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Author: Vanessa Ngan, Staff Writer, 2005.
Fox-Fordyce disease is a rare skin disorder that occurs mainly in women between the ages of 13 and 35 years. However, it sometimes affects males and children. The condition is also referred to as ‘apocrine duct occlusion’ and ‘sweat retention disease’.
The condition is characterised by the development of itchy bumps around the hair follicles of the underarm area, pubic region, and around the nipples. It results from inflammation of the apocrine sweat glands, which are found only in these areas.
Fox-Fordyce disease may result in very intense itch that disturbs sleep, but in some cases does not result in any symptoms. The condition frequently occurs under conditions of heat, humidity, friction and stress. Common features include:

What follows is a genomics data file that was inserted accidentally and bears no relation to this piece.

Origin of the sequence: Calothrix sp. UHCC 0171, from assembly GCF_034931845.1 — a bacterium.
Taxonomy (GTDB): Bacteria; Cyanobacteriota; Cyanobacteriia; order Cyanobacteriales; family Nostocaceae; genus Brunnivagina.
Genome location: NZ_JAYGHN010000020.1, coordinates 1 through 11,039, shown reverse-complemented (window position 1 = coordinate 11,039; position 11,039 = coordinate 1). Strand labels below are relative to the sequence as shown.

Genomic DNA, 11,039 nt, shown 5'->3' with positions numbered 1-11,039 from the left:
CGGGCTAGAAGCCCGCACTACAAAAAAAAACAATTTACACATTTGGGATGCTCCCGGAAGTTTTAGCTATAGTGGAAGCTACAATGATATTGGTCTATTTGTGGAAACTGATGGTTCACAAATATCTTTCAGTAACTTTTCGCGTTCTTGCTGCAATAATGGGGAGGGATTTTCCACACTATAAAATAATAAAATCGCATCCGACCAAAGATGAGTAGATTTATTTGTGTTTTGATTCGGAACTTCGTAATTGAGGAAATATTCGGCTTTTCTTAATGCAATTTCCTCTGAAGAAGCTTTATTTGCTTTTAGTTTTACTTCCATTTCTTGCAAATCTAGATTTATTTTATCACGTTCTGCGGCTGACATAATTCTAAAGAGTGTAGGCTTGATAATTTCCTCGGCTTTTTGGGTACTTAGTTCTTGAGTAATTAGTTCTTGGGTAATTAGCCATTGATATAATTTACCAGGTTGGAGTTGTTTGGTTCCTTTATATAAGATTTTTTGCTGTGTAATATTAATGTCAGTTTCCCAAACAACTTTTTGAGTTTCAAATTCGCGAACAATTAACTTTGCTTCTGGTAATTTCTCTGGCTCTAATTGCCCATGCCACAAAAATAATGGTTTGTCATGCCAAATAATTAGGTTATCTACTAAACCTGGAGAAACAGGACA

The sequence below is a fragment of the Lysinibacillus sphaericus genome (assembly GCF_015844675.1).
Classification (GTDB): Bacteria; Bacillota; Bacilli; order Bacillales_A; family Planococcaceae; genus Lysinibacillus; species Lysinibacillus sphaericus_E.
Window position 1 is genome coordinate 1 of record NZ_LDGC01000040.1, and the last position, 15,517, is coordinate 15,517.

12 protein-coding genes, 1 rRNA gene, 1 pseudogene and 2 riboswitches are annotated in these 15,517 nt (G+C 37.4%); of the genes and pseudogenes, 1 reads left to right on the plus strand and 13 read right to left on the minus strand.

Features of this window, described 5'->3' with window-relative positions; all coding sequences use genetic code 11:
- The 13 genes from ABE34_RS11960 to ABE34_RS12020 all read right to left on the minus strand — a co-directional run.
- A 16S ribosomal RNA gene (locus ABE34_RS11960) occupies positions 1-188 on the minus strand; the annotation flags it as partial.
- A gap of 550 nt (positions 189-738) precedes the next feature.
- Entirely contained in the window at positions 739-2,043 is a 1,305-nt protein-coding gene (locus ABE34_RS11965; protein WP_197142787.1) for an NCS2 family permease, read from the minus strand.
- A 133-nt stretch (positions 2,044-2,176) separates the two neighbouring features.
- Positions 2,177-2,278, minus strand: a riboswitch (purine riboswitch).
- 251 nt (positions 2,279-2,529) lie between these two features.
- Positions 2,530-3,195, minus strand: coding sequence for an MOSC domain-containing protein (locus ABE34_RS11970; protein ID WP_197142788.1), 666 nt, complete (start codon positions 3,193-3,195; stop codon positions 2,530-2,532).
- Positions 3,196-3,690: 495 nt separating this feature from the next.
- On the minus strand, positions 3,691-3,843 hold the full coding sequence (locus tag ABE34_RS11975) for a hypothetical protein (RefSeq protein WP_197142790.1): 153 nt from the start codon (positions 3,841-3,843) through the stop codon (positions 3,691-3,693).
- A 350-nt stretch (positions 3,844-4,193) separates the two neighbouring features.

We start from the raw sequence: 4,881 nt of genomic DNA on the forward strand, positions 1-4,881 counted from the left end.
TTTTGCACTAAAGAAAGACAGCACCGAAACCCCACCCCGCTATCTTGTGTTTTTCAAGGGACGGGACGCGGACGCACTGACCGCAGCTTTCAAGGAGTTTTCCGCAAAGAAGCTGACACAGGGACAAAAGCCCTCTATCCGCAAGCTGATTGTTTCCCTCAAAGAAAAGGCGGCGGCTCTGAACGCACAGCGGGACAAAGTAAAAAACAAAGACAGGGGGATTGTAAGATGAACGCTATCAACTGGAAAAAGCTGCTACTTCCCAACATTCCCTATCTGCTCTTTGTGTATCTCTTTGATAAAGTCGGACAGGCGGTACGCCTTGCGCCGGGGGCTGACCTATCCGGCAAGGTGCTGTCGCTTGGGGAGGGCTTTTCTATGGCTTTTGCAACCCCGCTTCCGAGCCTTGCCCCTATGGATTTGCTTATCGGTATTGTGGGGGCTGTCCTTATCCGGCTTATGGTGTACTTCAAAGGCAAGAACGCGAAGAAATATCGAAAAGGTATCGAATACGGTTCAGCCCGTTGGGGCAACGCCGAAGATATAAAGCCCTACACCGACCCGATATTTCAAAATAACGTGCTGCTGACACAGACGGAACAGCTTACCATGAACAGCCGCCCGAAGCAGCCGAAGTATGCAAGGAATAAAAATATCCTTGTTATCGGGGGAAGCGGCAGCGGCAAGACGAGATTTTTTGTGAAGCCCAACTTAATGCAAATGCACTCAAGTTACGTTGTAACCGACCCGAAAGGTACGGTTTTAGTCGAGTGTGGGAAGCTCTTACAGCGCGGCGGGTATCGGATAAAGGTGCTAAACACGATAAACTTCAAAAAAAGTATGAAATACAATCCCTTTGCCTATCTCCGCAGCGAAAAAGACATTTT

The condition may persist for many years. In some instances, it may clear up in pregnancy for unknown reasons. In others, it may resolve at the menopause (but it may also persist afterwards).
The cause of Fox-Fordyce disease is unknown. For some reason, apocrine sweat becomes trapped as a scaly plug forms in the hair follicle. The apocrine sweat ducts rupture, leak and become inflamed, resulting in intense itching.
Factors identified as playing a part in the development of the condition include:
Diagnosis is made on patient history and clinical appearance of the rash.
There is no cure for Fox-Fordyce disease. Medical treatments that have been used with varying degrees of success include:
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